I've often talked about how amateurs still can make contributions in modern astronomy, making us unique among the sciences.  Well, 14-year old Caroline Moore became the youngest person to discover a supernova, through diligence and drive.  The story of her find of  SN2008ha is both a great character piece, and an example of what a motivated and skilled person can accomplish in 8 months. 
At parties, some people are intimidated when I say I'm an astronomer (or, worse, astrophysicist).  They assume I'm a haughty ivory tower genius who laughs at little people like them.  It's so hard to reassure them that, no, I don't laugh, I merely chuckle.  But I do feel it's my duty to help make life easier for the non-astrophysicists out there.

So, say you're at a party and you meet a famous astronomer.  It doesn't matter which one, we're all famous (or at least published).  Here are 6 things not to say.
  1. I'm an Aquarius, can you tell me my future?
  2. I'm angry because Pluto isn't a planet anymore!
  3. What will happen in 2012 when the Earth, sun and the center of our galaxy line up?
A recent survey of 'dark' gamma-ray bursts, which are bright in gamma- and X-ray emissions, but have little or no visible light, are giving us a look into the dusty corners of otherwise dust-free galaxies.

Star formation occurs in dense clouds that quickly fill with dust as the most massive stars rapidly age and explode, spewing newly created elements into the interstellar medium to seed new star formation. Hence, astronomers presume that a large amount of star formation is occurring in dust-filled galaxies, although actually measuring how much dust this process has built up in the most distant galaxies has proved extremely challenging.
Space weather can kill astronauts. This is one of the motivations for funding space weather. Solar events-- flares, particle storms, and coronal mass ejections-- can knock out GPS and cell phone reception, screw up radio and radar, and endanger airline pilots flying the polar routes. All of these damaging effects are well worth mitigating. 

But what about circumstances higher up?

In an article titled Fake Astronaut Gets Hit by Artificial Solar Flare, NASA reports on their upcoming experiment to see just how much damage a solar flare would cause to an unprotected astronaut.
Mercury, closest planet to the sun, is as hot as you would expect, with daytime temperatures of 800 degrees Fahrenheit/450 degrees Celsius and because of its small size, its gravity is weak, only about 38 percent of Earth's.

These conditions make it hard for the planet to hold on to its extremely thin atmosphere, which can can only be seen by special instruments attached to telescopes and spacecraft like MESSENGER (MErcury Surface, Space ENvironment, GEochemistry, and Ranging).  Even then it's not easy because Mercury's magnetic field gets in the way. MESSENGER's first flyby on January 14, 2008, confirmed that the planet has a global magnetic field, as first discovered by the Mariner 10 spacecraft during its flybys of the planet in 1974 and 1975.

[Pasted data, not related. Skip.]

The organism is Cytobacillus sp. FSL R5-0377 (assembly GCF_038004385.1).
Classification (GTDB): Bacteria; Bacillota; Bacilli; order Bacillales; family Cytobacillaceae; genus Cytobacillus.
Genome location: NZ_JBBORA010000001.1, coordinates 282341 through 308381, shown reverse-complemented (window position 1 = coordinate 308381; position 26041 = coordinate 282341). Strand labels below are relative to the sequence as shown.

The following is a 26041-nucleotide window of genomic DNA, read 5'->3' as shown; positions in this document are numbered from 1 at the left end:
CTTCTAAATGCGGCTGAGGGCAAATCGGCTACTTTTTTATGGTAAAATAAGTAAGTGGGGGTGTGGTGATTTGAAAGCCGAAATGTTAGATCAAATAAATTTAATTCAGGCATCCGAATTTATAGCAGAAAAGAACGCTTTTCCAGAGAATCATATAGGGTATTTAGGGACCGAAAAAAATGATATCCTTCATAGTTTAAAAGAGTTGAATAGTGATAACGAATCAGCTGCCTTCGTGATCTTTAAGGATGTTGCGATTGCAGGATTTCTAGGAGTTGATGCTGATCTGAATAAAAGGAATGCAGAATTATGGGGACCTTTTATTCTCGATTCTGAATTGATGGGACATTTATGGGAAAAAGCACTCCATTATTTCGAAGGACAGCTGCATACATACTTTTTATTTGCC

We're somewhat lost in how to meet future carbon footprint goals.  Heck, Germany should have been able to just close a few Soviet-era East German factories and hit their Kyoto protocol targets but even they couldn't do it.   

The answer, as always, may be in nature.   Some parts of outer space are great at getting rid of excess carbon, including an unusual carbon-rich star that was part of a mystery stellar explosion recorded in 2006.
I believe that a scientist looking at nonscientific problems is just as dumb as the next guy.
  - Richard Feynman

I just read a neat HST result on dark matter on I also enjoy peeking at Astronomy Picture of the Day to find out about stuff I don't know. Basically, I get my fix from the same sites I recommend to others curious about astronomy.  So I'm not just a professional astronomer. I'm an astronomer fan when it comes to fields other than what I work on.

Researchers using data from NASA's THEMIS mission have pinpointed the impact epicenter of an earthbound space storm as it crashes into the atmosphere - and given an advance warning of its arrival. The team's study reveals that magnetic blast waves can be used to pinpoint and predict the location where space storms dissipate their massive amounts of energy. These storms can dump the equivalent of 50 gigawatts of power, or the output of 10 of the world's largest power stations, into Earth's atmosphere.

The joint Japan-U.S. Suzaku mission is providing new insight into how assemblages of thousands of galaxies pull themselves together and, for the first time, Suzaku has detected X-ray-emitting gas at a cluster's outskirts, where a billion-year plunge to the center begins.

Suzaku ("red bird of the south") was launched on July 10, 2005. The observatory was developed at the Japanese Institute of Space and Astronautical Science (ISAS), which is part of the Japan Aerospace Exploration Agency (JAXA), in collaboration with NASA and other Japanese and U.S. institutions.
NASA's Chandra X-ray Observatory has found a cosmic "ghost" lurking around a distant supermassive black hole. This is the first detection of such a high-energy apparition, and scientists think it is evidence of a huge eruption produced by the black hole.

This discovery presents astronomers with a valuable opportunity to observe phenomena that occurred when the Universe was very young. The X-ray ghost, so-called because a diffuse X-ray source has remained after other radiation from the outburst has died away, is in the Chandra Deep Field-North, one of the deepest X-ray images ever taken. The source, a.k.a. HDF 130, is over 10 billion light years away and existed at a time 3 billion years after the Big Bang, when galaxies and black holes were forming at a high rate.